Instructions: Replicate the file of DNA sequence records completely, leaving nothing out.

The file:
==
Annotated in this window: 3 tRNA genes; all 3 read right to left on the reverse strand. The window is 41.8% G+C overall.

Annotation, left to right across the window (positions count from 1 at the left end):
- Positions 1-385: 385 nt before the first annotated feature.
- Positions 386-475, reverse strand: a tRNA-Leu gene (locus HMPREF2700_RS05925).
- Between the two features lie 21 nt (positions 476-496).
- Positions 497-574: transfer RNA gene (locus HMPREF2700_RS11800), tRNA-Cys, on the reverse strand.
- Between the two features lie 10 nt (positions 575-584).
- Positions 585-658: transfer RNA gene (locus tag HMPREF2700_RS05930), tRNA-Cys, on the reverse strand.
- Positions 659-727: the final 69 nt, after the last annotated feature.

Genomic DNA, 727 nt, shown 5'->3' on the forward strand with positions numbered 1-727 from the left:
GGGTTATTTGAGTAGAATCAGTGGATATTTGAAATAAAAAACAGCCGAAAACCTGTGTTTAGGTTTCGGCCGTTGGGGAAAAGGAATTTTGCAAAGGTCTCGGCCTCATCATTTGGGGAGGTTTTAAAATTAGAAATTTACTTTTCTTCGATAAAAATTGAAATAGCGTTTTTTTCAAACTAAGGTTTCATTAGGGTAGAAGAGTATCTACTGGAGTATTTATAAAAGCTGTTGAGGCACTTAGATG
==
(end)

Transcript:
Annotated in this window: 3 tRNA genes; all 3 read right to left on the reverse strand. The window is 41.8% G+C overall.

Annotation, left to right across the window (positions count from 1 at the left end):
- Positions 1-385: 385 nt before the first annotated feature.
- Positions 386-475, reverse strand: a tRNA-Leu gene (locus HMPREF2700_RS05925).
- Between the two features lie 21 nt (positions 476-496).
- Positions 497-574: transfer RNA gene (locus HMPREF2700_RS11800), tRNA-Cys, on the reverse strand.
- Between the two features lie 10 nt (positions 575-584).
- Positions 585-658: transfer RNA gene (locus tag HMPREF2700_RS05930), tRNA-Cys, on the reverse strand.
- Positions 659-727: the final 69 nt, after the last annotated feature.

Genomic DNA, 727 nt, shown 5'->3' on the forward strand with positions numbered 1-727 from the left:
GGGTTATTTGAGTAGAATCAGTGGATATTTGAAATAAAAAACAGCCGAAAACCTGTGTTTAGGTTTCGGCCGTTGGGGAAAAGGAATTTTGCAAAGGTCTCGGCCTCATCATTTGGGGAGGTTTTAAAATTAGAAATTTACTTTTCTTCGATAAAAATTGAAATAGCGTTTTTTTCAAACTAAGGTTTCATTAGGGTAGAAGAGTATCTACTGGAGTATTTATAAAAGCTGTTGAGGCACTTAGATG